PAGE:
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Indium     

Indium

Atomic Weight 114.818
Density 7.31 g/cm3
Melting Point 156.6 °C
Boiling Point 2072 °C
Full technical data

The commercial unit of trade for indium is the one-kilogram bar, which is a lot of indium. Its major uses are in low-melting-point alloys that replace mercury in thermometers, and in flat screen televisions.

Scroll down to see examples of Indium.
The Elements book Mad Science book Periodic Table Poster  Click here to buy a book, photographic periodic table poster, card deck, or 3D print based on the images you see here!
Indium Invisible wires on screen

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Invisible wires on screen.
You can't see the indium tin oxide wires connecting the individual pixels in this old cell phone screen, because they are transparent. That is the whole point of using indium tin oxide.
Source: Theodore Gray
Contributor: Theodore Gray
Acquired: 17 April, 2009
Text Updated: 17 April, 2009
Price: Donated
Size: 2"
Purity: <5%
Indium Indium foil

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Indium foil.
Indium is often used to form air-tight seals between glass components because it is soft enough to mold itself to the shape of the glass, and because unlike rubber or other organic seal materials it is really 100% gas-tight and it doesn't release volatile compounds of its own. For high-vacuum applications only glass and metal can come in contact with the vacuum because anything else would either out-gas or leak.
Source: Ethan Currens
Contributor: Ethan Currens
Acquired: 14 June, 2008
Text Updated: 14 June, 2008
Price: Donated
Size: 2"
Purity: 99.9%
Indium Spool of indium wire

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Spool of indium wire.
This is one of several spools of indium wire I got on eBay for about half the market price at the time. My theory is that the reason it went so cheap is that the seller listed it as 63.5 ounces, while the market price of indium is generally quoted in kilograms. Nobody did the math.
See, there are some advantages to living in a country with a dysfunctional education system: More chances to take advantage of the innumerate. Oh, why bother pretending, this place is going to the dogs, what more proof do you need than below-market indium?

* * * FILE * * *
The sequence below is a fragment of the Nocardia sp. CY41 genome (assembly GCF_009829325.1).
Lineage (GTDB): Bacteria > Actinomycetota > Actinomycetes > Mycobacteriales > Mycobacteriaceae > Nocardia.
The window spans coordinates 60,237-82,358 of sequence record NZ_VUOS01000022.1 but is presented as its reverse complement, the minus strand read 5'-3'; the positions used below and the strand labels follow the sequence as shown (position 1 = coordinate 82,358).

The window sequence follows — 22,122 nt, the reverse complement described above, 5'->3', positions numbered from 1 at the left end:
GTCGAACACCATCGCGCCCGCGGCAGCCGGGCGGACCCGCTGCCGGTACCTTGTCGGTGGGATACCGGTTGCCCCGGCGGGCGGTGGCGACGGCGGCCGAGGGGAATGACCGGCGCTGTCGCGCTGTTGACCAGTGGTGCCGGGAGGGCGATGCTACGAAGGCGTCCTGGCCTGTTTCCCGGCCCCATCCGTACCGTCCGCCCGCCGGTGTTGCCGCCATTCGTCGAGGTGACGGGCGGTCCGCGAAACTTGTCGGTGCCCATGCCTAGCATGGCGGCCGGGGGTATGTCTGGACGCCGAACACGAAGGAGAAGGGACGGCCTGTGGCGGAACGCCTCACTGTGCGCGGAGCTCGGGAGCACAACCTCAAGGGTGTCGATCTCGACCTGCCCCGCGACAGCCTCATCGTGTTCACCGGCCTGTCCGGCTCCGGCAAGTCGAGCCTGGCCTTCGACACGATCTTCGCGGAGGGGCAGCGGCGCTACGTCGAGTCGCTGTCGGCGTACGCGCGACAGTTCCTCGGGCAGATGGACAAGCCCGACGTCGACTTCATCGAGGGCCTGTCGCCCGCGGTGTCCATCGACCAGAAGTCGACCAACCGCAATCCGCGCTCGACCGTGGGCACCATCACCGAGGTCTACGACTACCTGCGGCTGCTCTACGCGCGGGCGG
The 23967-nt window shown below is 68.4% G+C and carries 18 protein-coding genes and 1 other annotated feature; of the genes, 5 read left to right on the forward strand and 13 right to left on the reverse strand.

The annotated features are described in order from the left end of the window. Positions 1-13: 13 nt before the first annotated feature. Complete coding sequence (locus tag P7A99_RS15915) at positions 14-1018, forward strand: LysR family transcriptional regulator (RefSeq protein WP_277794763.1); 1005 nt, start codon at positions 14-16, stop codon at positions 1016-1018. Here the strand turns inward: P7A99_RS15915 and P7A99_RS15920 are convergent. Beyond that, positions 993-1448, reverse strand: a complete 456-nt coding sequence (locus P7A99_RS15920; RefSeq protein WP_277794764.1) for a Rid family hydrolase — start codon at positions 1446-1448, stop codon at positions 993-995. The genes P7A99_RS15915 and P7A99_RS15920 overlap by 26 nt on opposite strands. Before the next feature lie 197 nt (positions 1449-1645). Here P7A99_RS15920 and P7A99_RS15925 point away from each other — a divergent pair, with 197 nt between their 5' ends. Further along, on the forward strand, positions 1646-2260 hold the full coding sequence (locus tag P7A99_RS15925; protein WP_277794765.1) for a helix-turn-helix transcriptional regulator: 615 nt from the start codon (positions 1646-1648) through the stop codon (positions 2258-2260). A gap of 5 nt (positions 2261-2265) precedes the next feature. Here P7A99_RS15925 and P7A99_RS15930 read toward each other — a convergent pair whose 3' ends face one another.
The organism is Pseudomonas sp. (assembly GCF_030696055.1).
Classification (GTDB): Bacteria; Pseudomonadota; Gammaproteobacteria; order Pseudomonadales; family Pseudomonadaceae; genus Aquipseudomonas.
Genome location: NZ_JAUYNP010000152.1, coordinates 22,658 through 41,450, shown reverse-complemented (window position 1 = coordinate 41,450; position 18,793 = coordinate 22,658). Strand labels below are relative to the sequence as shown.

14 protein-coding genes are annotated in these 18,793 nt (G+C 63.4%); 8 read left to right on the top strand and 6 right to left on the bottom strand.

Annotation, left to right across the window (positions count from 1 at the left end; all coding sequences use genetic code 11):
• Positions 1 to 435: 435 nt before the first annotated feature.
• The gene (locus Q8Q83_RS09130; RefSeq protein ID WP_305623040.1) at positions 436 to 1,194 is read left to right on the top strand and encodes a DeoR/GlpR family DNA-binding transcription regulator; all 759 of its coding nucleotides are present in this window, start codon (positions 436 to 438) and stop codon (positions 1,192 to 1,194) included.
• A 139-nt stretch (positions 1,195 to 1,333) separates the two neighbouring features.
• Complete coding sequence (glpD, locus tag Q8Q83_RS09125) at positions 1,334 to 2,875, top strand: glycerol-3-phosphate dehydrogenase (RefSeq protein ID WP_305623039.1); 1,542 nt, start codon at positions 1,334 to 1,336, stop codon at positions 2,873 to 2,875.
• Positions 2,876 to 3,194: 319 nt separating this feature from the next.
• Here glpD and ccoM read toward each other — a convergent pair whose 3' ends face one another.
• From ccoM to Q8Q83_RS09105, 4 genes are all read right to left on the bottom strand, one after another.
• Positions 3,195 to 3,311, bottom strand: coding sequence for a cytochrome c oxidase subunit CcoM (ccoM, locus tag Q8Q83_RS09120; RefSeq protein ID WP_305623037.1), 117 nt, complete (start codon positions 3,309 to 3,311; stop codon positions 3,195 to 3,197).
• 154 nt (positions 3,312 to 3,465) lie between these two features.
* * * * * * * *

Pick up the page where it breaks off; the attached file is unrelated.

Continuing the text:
Source: eBay seller halide2
Contributor: Theodore Gray
Acquired: 8 March, 2008
Text Updated: 8 March, 2008
Price: $765/4
Size: 4"
Purity: 99.99%
Indium Indium rod

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Indium rod.
This is very, very high purity indium, and the surface texture comes not from bending (as one might do to hear the crackling sound it makes) but rather from etching to show the crystal structure.
Source: Juan Jimenez
Contributor: Juan Jimenez
Acquired: 2 December, 2007
Text Updated: 7 December, 2007
Price: Donated
Size: 2.5"
Purity: 99.99999%
Indium Indium foil

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Indium foil.
Indium foil like this is typically used in high-vacuum systems to form a seal between glass components. It is soft enough to squeeze into the glass surfaces and form a perfect seal. Unlike rubber, it does not give off gases of its own, or allow air to diffuse through slowly.
Source: eBay seller assetrecoveryctsystems
Contributor: Theodore Gray
Acquired: 24 February, 2007
Text Updated: 29 January, 2009
Price: $17/20
Size: 1.5"
Purity: >99%
Indium Element coin

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Element coin.
Dave Hamric sells element samples under the name Metallium. He's developed a line of coins struck out of various common and uncommon metals: They are quite lovely, and very reasonably priced, considering the difficulty of creating some of them.

Indium is extremely soft, so this coin needs to be protected from curious people with thumbnails.

Here is the back side of this coin (click either picture to see it larger):

Click the Sample Group link below to see many other coins made of various elements, or click the link to his website above if you want to buy one like this.
Source: Dave Hamric
Contributor: Theodore Gray
Acquired: 1 December, 2006
Text Updated: 14 January, 2007
Price: $16
Size: 0.75"
Purity: >99%
Sample Group: Coins
Indium Commemorative pin

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Commemorative pin.
Just a little pin, probably meant to be handed out at trade shows or something, made by the Indium Corporation of America.
Source: eBay seller threelittlelambs
Contributor: Theodore Gray
Acquired: 30 October, 2006
Text Updated: 5 December, 2006
Price: $16
Size: 0.75"
Purity: 0%
Indium Vacuum seal foil

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Vacuum seal foil.